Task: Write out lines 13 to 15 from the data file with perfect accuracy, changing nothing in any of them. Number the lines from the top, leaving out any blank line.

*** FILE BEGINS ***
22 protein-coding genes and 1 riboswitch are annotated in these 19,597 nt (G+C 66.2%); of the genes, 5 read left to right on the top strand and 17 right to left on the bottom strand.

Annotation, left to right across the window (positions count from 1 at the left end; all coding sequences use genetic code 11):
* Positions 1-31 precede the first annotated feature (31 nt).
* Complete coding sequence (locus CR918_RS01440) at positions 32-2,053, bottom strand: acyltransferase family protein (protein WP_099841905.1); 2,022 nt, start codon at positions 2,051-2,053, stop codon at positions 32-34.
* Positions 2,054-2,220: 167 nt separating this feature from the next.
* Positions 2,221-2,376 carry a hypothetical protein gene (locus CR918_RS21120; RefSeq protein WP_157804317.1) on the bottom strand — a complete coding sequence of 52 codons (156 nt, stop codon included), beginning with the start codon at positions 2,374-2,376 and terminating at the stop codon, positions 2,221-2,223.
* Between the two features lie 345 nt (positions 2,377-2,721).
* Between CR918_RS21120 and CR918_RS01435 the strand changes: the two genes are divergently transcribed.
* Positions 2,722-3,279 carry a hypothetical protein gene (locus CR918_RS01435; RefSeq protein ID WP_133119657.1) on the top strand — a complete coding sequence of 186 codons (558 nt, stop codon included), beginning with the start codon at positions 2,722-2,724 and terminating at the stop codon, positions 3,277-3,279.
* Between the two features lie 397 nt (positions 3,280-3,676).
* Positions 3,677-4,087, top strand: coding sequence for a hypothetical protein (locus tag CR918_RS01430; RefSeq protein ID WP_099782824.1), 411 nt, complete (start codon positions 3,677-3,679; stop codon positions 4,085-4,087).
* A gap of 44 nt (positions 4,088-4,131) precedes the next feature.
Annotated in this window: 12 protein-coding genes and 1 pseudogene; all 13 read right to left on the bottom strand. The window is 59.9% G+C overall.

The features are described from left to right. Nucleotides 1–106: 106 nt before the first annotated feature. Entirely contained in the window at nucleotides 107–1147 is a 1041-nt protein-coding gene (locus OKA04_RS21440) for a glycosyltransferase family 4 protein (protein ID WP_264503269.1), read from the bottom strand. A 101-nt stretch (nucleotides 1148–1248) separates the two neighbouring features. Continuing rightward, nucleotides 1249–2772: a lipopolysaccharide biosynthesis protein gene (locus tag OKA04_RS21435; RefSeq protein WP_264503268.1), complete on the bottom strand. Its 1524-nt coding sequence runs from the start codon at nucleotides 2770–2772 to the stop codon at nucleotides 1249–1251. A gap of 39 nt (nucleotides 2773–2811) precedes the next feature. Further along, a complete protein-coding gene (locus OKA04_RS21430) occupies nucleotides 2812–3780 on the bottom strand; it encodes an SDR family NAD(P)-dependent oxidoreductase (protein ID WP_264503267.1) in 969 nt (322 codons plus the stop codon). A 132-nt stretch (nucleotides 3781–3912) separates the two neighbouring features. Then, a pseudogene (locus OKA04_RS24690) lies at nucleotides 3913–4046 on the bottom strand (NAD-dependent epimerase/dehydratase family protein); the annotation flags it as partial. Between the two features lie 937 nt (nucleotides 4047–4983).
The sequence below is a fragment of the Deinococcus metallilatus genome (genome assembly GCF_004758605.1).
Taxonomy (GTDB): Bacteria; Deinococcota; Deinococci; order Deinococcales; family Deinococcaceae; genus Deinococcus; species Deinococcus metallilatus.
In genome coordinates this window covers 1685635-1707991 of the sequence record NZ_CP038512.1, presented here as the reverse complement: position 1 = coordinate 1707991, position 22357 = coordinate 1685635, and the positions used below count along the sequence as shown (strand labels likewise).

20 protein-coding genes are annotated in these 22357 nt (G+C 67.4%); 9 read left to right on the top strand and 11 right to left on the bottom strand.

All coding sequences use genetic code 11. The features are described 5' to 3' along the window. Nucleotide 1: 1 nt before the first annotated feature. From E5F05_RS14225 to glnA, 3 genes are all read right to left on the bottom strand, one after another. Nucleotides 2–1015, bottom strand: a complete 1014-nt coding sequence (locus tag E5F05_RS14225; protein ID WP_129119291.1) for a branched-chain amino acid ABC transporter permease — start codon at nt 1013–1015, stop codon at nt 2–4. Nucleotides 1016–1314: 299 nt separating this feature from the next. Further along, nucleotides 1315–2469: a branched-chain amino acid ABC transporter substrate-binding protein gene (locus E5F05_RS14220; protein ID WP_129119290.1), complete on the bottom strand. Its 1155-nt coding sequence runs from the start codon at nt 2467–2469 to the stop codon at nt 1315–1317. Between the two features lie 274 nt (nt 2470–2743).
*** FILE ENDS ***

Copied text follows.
Annotated in this window: 12 protein-coding genes and 1 pseudogene; all 13 read right to left on the bottom strand. The window is 59.9% G+C overall.

The features are described from left to right. Nucleotides 1–106: 106 nt before the first annotated feature. Entirely contained in the window at nucleotides 107–1147 is a 1041-nt protein-coding gene (locus OKA04_RS21440) for a glycosyltransferase family 4 protein (protein ID WP_264503269.1), read from the bottom strand. A 101-nt stretch (nucleotides 1148–1248) separates the two neighbouring features. Continuing rightward, nucleotides 1249–2772: a lipopolysaccharide biosynthesis protein gene (locus tag OKA04_RS21435; RefSeq protein WP_264503268.1), complete on the bottom strand. Its 1524-nt coding sequence runs from the start codon at nucleotides 2770–2772 to the stop codon at nucleotides 1249–1251. A gap of 39 nt (nucleotides 2773–2811) precedes the next feature. Further along, a complete protein-coding gene (locus OKA04_RS21430) occupies nucleotides 2812–3780 on the bottom strand; it encodes an SDR family NAD(P)-dependent oxidoreductase (protein ID WP_264503267.1) in 969 nt (322 codons plus the stop codon). A 132-nt stretch (nucleotides 3781–3912) separates the two neighbouring features. Then, a pseudogene (locus OKA04_RS24690) lies at nucleotides 3913–4046 on the bottom strand (NAD-dependent epimerase/dehydratase family protein); the annotation flags it as partial. Between the two features lie 937 nt (nucleotides 4047–4983).
The sequence below is a fragment of the Deinococcus metallilatus genome (genome assembly GCF_004758605.1).